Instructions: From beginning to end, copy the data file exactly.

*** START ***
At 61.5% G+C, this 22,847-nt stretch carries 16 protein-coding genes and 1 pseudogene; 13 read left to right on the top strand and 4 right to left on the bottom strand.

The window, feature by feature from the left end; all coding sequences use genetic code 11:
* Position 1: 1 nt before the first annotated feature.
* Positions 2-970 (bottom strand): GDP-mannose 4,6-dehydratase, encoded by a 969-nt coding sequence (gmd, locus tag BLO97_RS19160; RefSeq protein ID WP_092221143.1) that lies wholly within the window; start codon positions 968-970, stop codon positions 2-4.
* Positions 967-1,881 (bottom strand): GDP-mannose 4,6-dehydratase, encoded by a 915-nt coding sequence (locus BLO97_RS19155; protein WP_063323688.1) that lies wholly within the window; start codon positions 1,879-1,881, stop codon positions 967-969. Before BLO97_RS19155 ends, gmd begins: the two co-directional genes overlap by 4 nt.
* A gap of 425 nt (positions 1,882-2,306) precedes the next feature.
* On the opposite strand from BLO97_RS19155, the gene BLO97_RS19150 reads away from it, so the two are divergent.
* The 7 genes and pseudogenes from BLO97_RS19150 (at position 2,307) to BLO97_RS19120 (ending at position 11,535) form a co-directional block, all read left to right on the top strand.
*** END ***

At 61.5% G+C, this 22,847-nt stretch carries 16 protein-coding genes and 1 pseudogene; 13 read left to right on the top strand and 4 right to left on the bottom strand.

The window, feature by feature from the left end; all coding sequences use genetic code 11:
* Position 1: 1 nt before the first annotated feature.
* Positions 2-970 (bottom strand): GDP-mannose 4,6-dehydratase, encoded by a 969-nt coding sequence (gmd, locus tag BLO97_RS19160; RefSeq protein ID WP_092221143.1) that lies wholly within the window; start codon positions 968-970, stop codon positions 2-4.
* Positions 967-1,881 (bottom strand): GDP-mannose 4,6-dehydratase, encoded by a 915-nt coding sequence (locus BLO97_RS19155; protein WP_063323688.1) that lies wholly within the window; start codon positions 1,879-1,881, stop codon positions 967-969. Before BLO97_RS19155 ends, gmd begins: the two co-directional genes overlap by 4 nt.
* A gap of 425 nt (positions 1,882-2,306) precedes the next feature.
* On the opposite strand from BLO97_RS19155, the gene BLO97_RS19150 reads away from it, so the two are divergent.
* The 7 genes and pseudogenes from BLO97_RS19150 (at position 2,307) to BLO97_RS19120 (ending at position 11,535) form a co-directional block, all read left to right on the top strand.